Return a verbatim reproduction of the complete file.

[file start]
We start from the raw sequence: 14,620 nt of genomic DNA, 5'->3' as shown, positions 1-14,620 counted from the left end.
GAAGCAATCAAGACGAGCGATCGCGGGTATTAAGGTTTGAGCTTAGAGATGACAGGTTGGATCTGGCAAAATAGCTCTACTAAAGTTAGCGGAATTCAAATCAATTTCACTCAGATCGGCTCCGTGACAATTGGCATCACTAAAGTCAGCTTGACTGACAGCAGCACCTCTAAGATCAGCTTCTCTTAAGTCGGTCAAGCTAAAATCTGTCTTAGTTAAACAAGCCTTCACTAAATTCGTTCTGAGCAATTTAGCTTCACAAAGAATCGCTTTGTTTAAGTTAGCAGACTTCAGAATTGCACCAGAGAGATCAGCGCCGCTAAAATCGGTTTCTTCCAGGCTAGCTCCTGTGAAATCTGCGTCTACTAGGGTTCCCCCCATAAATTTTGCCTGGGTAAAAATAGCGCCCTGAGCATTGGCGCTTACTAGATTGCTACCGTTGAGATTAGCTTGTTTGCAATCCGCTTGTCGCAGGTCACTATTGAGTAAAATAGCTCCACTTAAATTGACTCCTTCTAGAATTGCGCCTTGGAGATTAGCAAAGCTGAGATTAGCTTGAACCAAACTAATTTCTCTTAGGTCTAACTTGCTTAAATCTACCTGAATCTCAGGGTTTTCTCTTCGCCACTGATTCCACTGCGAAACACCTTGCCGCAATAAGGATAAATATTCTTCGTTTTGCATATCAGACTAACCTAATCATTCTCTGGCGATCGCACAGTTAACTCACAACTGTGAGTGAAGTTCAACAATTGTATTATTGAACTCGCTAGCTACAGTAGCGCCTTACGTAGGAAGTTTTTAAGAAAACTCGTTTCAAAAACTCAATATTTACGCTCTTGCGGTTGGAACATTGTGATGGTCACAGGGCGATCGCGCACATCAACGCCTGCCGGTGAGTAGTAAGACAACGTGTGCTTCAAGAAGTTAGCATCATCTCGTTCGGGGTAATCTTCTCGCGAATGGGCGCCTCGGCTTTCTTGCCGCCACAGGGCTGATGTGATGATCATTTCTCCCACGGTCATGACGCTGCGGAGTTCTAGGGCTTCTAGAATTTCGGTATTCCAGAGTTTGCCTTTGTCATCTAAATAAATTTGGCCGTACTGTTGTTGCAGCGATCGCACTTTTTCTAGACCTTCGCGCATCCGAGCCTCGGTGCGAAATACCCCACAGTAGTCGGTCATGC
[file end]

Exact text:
We start from the raw sequence: 14,620 nt of genomic DNA, 5'->3' as shown, positions 1-14,620 counted from the left end.
GAAGCAATCAAGACGAGCGATCGCGGGTATTAAGGTTTGAGCTTAGAGATGACAGGTTGGATCTGGCAAAATAGCTCTACTAAAGTTAGCGGAATTCAAATCAATTTCACTCAGATCGGCTCCGTGACAATTGGCATCACTAAAGTCAGCTTGACTGACAGCAGCACCTCTAAGATCAGCTTCTCTTAAGTCGGTCAAGCTAAAATCTGTCTTAGTTAAACAAGCCTTCACTAAATTCGTTCTGAGCAATTTAGCTTCACAAAGAATCGCTTTGTTTAAGTTAGCAGACTTCAGAATTGCACCAGAGAGATCAGCGCCGCTAAAATCGGTTTCTTCCAGGCTAGCTCCTGTGAAATCTGCGTCTACTAGGGTTCCCCCCATAAATTTTGCCTGGGTAAAAATAGCGCCCTGAGCATTGGCGCTTACTAGATTGCTACCGTTGAGATTAGCTTGTTTGCAATCCGCTTGTCGCAGGTCACTATTGAGTAAAATAGCTCCACTTAAATTGACTCCTTCTAGAATTGCGCCTTGGAGATTAGCAAAGCTGAGATTAGCTTGAACCAAACTAATTTCTCTTAGGTCTAACTTGCTTAAATCTACCTGAATCTCAGGGTTTTCTCTTCGCCACTGATTCCACTGCGAAACACCTTGCCGCAATAAGGATAAATATTCTTCGTTTTGCATATCAGACTAACCTAATCATTCTCTGGCGATCGCACAGTTAACTCACAACTGTGAGTGAAGTTCAACAATTGTATTATTGAACTCGCTAGCTACAGTAGCGCCTTACGTAGGAAGTTTTTAAGAAAACTCGTTTCAAAAACTCAATATTTACGCTCTTGCGGTTGGAACATTGTGATGGTCACAGGGCGATCGCGCACATCAACGCCTGCCGGTGAGTAGTAAGACAACGTGTGCTTCAAGAAGTTAGCATCATCTCGTTCGGGGTAATCTTCTCGCGAATGGGCGCCTCGGCTTTCTTGCCGCCACAGGGCTGATGTGATGATCATTTCTCCCACGGTCATGACGCTGCGGAGTTCTAGGGCTTCTAGAATTTCGGTATTCCAGAGTTTGCCTTTGTCATCTAAATAAATTTGGCCGTACTGTTGTTGCAGCGATCGCACTTTTTCTAGACCTTCGCGCATCCGAGCCTCGGTGCGAAATACCCCACAGTAGTCGGTCATGC